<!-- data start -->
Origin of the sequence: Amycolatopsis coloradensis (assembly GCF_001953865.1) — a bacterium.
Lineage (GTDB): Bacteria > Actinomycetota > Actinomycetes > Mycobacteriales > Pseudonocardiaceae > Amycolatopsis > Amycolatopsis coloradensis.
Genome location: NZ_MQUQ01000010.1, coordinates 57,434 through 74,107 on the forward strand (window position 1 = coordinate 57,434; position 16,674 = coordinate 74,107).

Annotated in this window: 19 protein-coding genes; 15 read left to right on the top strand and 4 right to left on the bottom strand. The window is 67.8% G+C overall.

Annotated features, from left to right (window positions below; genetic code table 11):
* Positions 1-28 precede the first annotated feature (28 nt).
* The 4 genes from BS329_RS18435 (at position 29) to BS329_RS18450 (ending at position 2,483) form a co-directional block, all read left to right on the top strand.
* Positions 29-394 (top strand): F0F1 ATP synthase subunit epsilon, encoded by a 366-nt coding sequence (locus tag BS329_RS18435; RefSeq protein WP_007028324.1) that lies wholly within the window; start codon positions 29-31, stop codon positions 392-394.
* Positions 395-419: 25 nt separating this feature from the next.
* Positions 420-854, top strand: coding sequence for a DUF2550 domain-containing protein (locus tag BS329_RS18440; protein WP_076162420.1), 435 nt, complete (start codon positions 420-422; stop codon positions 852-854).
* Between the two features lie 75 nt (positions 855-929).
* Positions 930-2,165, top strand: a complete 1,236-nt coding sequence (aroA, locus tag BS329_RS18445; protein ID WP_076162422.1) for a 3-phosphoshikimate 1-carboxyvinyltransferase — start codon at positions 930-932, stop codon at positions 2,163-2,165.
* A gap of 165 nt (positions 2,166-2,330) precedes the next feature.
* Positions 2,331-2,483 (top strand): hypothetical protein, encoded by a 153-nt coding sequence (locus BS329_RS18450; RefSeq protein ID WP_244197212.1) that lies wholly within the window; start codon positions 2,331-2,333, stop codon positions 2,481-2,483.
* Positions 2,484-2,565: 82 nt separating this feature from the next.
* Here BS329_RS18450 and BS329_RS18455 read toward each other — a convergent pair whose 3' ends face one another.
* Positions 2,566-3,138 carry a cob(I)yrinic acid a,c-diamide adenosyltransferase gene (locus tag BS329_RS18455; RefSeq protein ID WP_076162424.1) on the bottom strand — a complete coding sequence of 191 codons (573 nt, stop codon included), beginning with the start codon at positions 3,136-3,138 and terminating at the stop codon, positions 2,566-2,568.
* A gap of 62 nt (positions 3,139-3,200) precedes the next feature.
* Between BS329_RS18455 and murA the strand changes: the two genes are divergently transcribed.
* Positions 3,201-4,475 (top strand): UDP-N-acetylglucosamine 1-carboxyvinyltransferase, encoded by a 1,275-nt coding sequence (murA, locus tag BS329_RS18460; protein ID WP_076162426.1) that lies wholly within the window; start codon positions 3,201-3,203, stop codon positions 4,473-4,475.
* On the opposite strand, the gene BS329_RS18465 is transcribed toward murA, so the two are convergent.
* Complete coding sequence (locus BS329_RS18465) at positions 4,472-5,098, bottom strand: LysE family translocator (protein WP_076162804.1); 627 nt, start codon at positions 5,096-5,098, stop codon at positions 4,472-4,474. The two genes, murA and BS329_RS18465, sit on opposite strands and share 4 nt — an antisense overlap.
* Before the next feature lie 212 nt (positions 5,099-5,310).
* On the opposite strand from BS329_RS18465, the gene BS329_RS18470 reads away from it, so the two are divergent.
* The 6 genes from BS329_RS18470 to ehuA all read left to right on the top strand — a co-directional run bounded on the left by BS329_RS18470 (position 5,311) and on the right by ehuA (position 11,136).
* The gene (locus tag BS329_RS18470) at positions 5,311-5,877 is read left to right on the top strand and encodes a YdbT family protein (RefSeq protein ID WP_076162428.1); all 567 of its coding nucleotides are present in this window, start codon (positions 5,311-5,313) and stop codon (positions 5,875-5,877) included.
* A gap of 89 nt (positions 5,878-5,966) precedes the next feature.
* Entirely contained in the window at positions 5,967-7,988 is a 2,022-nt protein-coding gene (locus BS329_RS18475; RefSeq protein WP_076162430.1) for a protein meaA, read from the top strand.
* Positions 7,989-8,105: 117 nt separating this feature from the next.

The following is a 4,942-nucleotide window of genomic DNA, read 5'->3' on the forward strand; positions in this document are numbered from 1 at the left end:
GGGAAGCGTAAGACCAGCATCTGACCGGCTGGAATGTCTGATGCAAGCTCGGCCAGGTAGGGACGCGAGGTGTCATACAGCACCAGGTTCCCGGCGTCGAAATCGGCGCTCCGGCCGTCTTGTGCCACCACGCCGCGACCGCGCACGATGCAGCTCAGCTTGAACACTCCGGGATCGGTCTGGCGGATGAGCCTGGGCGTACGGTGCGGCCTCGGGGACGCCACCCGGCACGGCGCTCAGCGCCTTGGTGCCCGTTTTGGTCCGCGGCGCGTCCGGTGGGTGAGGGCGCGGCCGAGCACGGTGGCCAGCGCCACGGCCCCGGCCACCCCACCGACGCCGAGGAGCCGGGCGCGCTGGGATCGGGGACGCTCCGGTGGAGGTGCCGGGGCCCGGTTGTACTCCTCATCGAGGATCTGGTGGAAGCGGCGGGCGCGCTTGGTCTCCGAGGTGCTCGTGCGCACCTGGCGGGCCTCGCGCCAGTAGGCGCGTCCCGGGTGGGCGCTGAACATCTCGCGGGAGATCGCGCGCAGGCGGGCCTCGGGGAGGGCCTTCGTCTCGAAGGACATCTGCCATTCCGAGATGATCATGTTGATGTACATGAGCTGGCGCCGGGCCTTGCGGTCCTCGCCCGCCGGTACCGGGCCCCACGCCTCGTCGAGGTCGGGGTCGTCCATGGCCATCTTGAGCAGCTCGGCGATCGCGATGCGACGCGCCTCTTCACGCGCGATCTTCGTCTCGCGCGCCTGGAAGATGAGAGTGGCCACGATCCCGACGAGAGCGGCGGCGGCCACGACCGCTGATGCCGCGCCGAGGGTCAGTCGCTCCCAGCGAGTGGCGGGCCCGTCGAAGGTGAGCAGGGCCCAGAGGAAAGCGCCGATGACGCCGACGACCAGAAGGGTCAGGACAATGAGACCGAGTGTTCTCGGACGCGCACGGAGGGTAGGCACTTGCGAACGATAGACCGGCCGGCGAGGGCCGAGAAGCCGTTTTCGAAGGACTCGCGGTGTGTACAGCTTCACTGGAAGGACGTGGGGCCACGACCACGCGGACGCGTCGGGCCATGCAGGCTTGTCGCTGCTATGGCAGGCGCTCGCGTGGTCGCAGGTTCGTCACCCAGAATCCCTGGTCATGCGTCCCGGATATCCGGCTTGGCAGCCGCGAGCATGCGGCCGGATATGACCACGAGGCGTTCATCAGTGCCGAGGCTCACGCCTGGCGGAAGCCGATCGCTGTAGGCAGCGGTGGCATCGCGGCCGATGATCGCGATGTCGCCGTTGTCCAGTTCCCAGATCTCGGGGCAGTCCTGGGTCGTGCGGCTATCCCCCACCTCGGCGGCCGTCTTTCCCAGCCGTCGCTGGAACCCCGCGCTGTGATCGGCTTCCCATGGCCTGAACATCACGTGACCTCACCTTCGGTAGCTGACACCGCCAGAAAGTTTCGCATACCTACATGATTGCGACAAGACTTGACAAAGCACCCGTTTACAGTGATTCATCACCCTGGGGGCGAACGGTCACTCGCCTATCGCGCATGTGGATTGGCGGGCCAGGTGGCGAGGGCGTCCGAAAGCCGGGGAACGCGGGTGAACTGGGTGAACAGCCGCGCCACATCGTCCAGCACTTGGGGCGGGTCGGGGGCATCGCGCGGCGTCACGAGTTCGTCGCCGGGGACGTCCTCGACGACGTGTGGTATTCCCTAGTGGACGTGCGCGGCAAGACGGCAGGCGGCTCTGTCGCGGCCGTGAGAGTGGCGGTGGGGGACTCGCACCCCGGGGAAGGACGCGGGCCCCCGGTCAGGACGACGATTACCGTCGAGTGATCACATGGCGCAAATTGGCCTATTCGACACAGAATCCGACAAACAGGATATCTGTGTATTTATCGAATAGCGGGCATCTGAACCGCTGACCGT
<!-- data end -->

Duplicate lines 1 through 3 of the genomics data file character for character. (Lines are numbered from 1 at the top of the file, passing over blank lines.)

Origin of the sequence: Amycolatopsis coloradensis (assembly GCF_001953865.1) — a bacterium.
Lineage (GTDB): Bacteria > Actinomycetota > Actinomycetes > Mycobacteriales > Pseudonocardiaceae > Amycolatopsis > Amycolatopsis coloradensis.
Genome location: NZ_MQUQ01000010.1, coordinates 57,434 through 74,107 on the forward strand (window position 1 = coordinate 57,434; position 16,674 = coordinate 74,107).